8 Disadvantages of Working from Home6 min read

8 Disadvantages of Working from Home6 min read

Working from home is a highly desirable position.

Moms often hope to work from home after they have one or two babies. If your company allows you to work from home, then that is a wonderful perk. However, many mothers opt for a side hustle or find a job that gives them the option to work from home, so they can be close to their children.

Before I had my oldest daughter, my husband and I relocated to southern California for his further studies. Upon request, the company I work for allowed me to work from home. It was a great opportunity because it saved me the trouble of finding a new job in a new city. After Arya was born, I continued to work at home, and we did not need a day care for her.

We moved back home to Sacramento after my husband’s graduation and I requested to resume my position at the office. However, my request was denied.

Working from home has its benefits for both the employee and the company.

Remote employees save money for the company, increase productivity, and have reduced absences.

In my case, even though I am happy working from home with me girls close to me, it can also suck big time!

Disadvantages of Working from Home.


Disconnected from office culture

As a work at home employee, I don’t get to engage in social activities at work. It is not due to the lack of an invitation, but the timing of things that make it difficult for me to participate in social events. Birthdays, baby showers, appreciation weeks, holiday parties. I often miss these because I was either working from southern California, or I don’t have anyone at home to be with my kids to attend these functions. Additionally, driving to work for a 1-hour lunch and then driving back home to resume work feels more like a hassle than socialization.


Some people think that just because you have the luxury to work in your pajamas means you don’t have to work!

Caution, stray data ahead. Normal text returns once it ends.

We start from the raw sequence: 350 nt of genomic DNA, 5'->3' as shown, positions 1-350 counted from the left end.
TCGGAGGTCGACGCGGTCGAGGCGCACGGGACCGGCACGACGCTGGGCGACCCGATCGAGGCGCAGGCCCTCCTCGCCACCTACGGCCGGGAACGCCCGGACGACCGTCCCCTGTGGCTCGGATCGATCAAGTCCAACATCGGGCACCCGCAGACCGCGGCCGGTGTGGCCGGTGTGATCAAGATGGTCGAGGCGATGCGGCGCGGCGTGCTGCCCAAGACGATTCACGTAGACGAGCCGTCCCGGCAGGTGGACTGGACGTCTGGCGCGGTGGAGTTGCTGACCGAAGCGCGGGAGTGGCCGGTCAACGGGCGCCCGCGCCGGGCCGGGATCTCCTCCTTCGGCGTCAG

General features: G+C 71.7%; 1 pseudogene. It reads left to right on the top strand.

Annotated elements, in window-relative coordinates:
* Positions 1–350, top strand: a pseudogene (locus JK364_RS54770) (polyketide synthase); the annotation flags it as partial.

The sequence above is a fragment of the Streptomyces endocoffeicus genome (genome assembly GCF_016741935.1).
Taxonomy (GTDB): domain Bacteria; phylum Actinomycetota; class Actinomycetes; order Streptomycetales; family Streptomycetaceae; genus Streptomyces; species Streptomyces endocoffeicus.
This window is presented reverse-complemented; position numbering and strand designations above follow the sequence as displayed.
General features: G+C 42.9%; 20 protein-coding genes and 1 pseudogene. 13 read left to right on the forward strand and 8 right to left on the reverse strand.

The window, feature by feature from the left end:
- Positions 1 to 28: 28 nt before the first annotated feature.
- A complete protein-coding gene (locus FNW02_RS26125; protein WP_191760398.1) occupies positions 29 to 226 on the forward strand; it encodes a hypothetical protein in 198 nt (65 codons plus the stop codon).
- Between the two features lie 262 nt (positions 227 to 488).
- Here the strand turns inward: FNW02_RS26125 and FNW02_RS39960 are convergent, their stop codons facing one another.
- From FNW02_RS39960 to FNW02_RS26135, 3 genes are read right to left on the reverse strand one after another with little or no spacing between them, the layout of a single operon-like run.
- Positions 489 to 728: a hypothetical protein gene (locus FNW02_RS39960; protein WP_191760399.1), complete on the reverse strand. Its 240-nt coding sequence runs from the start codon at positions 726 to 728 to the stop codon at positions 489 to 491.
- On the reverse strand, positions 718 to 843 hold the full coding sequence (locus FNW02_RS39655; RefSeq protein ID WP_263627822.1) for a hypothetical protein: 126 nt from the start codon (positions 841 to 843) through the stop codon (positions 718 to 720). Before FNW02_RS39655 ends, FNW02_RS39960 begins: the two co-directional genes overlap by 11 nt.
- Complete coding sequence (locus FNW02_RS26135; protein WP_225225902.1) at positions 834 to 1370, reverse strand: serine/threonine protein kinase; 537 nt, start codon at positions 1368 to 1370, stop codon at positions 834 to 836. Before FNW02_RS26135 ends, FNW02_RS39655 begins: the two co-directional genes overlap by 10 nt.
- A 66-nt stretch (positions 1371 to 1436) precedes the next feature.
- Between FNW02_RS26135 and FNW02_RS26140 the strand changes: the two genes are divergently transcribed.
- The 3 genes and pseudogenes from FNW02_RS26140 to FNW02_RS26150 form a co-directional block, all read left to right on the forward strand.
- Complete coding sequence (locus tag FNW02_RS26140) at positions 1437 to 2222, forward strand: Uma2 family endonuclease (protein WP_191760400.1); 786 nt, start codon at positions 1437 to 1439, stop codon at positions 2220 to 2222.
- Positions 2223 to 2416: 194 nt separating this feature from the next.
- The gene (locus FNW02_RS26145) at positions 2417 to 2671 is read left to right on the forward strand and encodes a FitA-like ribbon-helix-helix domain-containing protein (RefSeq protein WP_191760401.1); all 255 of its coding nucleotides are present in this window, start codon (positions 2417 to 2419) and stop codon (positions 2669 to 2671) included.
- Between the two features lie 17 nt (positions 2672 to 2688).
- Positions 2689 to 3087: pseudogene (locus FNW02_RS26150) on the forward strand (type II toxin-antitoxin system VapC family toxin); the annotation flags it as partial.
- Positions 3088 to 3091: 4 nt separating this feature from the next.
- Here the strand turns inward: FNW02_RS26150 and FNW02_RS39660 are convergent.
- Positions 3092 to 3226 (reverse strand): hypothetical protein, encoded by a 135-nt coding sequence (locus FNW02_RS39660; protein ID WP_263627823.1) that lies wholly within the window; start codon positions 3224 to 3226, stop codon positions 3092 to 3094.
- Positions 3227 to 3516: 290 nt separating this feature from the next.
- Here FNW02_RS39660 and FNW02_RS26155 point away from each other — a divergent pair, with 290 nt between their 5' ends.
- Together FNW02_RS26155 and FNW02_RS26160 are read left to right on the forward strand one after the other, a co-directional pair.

I wish that were true!

Sure, I wear PJs and work, however I often feel obligated to do more than my share of work only because I feel like I must prove to my employer that I am, infact, working.

Missing on promotions

Now this may sound unethical and it is purely my feelings. But despite my high production and seniority, I was overlooked for promotion twice in the last 4 years that I have been working from home. Like I said, other reasons could be associated with me not getting a promoted position. I feel that I qualified, deserved, and was able to do the task associated with the said promotion. But it was given to a junior instead (and team mates I had trained while in the office).

Family thinks you don’t work

Ha! This one is the most irritating reason for me.

Working from home often gives an illusion to loved ones that you are not actually working. Again, just because you are at home and in your PJs, makes others think that your work is chill, and responsibilities don’t exist.

This is so untrue!

I have deadlines like my office colleagues. I have meetings and projects just like those in the office. And I am also liable for end-of-the-month production as any employee of the company. So no, working from home does not mean I am not working.